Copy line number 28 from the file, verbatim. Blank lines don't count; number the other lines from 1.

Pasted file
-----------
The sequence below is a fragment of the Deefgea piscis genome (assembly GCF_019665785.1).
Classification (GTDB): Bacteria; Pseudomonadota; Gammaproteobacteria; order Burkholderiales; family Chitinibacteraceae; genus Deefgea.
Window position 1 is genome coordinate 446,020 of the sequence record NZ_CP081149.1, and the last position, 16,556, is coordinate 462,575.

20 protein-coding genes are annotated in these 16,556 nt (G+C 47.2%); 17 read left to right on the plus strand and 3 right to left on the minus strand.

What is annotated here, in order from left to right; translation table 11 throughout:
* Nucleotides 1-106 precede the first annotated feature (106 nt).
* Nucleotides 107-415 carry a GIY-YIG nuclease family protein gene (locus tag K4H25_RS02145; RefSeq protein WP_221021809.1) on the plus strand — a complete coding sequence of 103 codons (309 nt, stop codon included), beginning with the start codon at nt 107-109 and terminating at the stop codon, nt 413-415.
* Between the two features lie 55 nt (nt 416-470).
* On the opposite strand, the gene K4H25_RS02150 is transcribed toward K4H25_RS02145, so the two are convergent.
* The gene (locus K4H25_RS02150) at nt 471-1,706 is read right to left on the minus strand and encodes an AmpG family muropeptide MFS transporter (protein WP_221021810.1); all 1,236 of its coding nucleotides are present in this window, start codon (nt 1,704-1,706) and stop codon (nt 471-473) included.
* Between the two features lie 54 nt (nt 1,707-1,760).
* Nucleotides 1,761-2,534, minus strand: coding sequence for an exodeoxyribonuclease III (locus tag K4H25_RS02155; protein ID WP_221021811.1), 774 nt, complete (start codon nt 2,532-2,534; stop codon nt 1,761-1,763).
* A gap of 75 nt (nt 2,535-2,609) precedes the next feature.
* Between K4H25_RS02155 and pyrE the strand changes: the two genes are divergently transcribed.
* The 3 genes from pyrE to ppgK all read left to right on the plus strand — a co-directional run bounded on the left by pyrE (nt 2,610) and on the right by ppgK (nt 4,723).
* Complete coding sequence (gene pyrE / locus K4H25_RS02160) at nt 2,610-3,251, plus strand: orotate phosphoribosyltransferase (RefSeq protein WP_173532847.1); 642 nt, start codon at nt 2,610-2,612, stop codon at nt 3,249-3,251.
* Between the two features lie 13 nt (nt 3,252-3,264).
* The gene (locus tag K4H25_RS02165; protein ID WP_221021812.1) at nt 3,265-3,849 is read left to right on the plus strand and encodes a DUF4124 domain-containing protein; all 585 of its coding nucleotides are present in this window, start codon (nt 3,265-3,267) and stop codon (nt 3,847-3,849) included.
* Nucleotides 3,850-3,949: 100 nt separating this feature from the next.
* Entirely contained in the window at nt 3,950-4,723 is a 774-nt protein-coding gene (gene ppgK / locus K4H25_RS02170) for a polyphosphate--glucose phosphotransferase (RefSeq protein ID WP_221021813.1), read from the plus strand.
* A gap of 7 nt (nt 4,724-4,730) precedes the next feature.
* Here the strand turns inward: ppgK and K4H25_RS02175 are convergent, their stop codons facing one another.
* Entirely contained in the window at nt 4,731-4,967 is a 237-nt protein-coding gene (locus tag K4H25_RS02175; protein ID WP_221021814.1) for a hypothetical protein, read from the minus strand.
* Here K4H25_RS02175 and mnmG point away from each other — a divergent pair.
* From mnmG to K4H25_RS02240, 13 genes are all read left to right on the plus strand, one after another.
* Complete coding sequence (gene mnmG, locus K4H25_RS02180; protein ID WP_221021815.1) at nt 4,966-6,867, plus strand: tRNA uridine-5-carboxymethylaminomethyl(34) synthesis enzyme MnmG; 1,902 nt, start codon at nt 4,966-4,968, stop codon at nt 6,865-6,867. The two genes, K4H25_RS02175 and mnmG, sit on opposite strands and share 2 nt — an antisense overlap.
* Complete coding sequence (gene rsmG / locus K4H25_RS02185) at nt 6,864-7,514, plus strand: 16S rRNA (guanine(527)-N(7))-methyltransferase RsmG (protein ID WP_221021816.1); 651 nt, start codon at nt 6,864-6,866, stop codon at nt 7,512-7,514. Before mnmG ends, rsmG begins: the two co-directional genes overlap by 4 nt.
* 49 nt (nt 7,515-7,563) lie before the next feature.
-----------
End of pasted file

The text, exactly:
* 49 nt (nt 7,515-7,563) lie before the next feature.